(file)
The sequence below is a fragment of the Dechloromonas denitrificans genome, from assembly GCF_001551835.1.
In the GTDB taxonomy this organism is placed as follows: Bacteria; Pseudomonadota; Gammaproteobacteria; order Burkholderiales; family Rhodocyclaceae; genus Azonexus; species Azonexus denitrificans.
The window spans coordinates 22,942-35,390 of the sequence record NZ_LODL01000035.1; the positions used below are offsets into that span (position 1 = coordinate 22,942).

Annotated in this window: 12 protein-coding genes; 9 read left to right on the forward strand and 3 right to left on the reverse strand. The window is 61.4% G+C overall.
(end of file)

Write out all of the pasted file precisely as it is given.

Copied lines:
The sequence below is a fragment of the Dechloromonas denitrificans genome, from assembly GCF_001551835.1.
In the GTDB taxonomy this organism is placed as follows: Bacteria; Pseudomonadota; Gammaproteobacteria; order Burkholderiales; family Rhodocyclaceae; genus Azonexus; species Azonexus denitrificans.
The window spans coordinates 22,942-35,390 of the sequence record NZ_LODL01000035.1; the positions used below are offsets into that span (position 1 = coordinate 22,942).

Annotated in this window: 12 protein-coding genes; 9 read left to right on the forward strand and 3 right to left on the reverse strand. The window is 61.4% G+C overall.